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Apple releases iTunes Match

Apple has — at long last — introduced the final component to its iCloud suite of apps, iTunes Match. The $24.99 per year service allows users to match all of their current iTunes tracks in the iCloud regardless of whether or not they bought their music from Apple.

So, if you’ve ripped all the tunes off of your favorite 20-disc collection that Apple has, serendipitously, available in its own iTunes store, you can match those tunes to the cloud and listen to them at work, home or at the gym on your iPod or iPhone for just the price of the subscription fee.

To get the service, you’ll have to upgrade to the latest version of iTunes, 10.5.1, available today. The option for iTunes Match is right below the option for the iTunes store. You’ll be able to use the service on up to 10 devices.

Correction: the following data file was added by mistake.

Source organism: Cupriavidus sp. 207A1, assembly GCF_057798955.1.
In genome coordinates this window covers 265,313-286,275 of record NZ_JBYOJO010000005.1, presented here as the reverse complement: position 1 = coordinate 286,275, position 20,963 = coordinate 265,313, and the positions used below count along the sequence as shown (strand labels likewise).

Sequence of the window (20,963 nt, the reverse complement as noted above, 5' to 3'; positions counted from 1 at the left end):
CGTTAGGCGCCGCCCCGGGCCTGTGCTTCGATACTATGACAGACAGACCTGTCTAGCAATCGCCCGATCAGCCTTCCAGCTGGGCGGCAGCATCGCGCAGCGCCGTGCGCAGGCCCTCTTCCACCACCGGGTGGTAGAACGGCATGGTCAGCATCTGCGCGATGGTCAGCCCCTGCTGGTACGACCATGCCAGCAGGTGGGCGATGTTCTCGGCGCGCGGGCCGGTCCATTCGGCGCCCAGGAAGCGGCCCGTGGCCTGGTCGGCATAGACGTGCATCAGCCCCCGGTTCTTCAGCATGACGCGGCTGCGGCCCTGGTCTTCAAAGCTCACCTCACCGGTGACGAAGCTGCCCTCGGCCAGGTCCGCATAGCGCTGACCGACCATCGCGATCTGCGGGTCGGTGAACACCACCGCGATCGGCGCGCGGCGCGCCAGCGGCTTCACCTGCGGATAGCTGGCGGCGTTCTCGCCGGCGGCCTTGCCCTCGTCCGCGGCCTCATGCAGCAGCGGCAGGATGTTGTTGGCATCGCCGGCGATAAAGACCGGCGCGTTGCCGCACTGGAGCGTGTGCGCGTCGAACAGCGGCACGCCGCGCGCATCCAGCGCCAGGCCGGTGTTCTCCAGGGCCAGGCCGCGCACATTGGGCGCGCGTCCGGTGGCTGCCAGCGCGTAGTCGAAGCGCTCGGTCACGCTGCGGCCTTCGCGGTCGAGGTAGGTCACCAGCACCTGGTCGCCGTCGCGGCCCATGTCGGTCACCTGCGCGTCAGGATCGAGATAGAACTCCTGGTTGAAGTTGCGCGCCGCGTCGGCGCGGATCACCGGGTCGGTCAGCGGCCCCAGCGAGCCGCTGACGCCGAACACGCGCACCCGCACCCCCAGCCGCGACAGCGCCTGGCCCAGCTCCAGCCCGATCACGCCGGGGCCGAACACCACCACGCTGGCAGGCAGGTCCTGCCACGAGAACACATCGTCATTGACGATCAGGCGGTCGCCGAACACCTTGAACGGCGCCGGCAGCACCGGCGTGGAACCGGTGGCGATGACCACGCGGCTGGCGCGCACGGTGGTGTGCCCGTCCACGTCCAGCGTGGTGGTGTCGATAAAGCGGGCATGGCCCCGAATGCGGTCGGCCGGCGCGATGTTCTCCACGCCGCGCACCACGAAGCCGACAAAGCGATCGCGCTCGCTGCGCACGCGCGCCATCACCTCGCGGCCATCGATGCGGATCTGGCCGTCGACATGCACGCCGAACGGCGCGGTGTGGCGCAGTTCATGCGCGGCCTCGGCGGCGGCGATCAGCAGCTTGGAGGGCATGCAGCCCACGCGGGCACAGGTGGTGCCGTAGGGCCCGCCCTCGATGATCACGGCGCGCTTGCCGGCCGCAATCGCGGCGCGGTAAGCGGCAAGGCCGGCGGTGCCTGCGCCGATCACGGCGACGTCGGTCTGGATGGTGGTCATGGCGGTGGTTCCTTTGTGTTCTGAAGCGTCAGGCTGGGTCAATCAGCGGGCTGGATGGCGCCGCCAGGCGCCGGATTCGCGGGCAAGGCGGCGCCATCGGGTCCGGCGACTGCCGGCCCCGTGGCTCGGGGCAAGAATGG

Some users who noticed the upgrade immediately had some problems accessing Apple’s servers to subscribe, but the problem seems to have largely gone away about an hour after the download went live.

As some users have pointed out, in some ways Apple is offering a $25 per year amnesty to music pirates, who will be able to match their pirated tracks. And, in some cases, they’ll even get them in higher quality, since Apple will play back any song at 256-Kbps, regardless of the state of the original track.

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Hayley Tsukayama covers consumer technology for The Washington Post.
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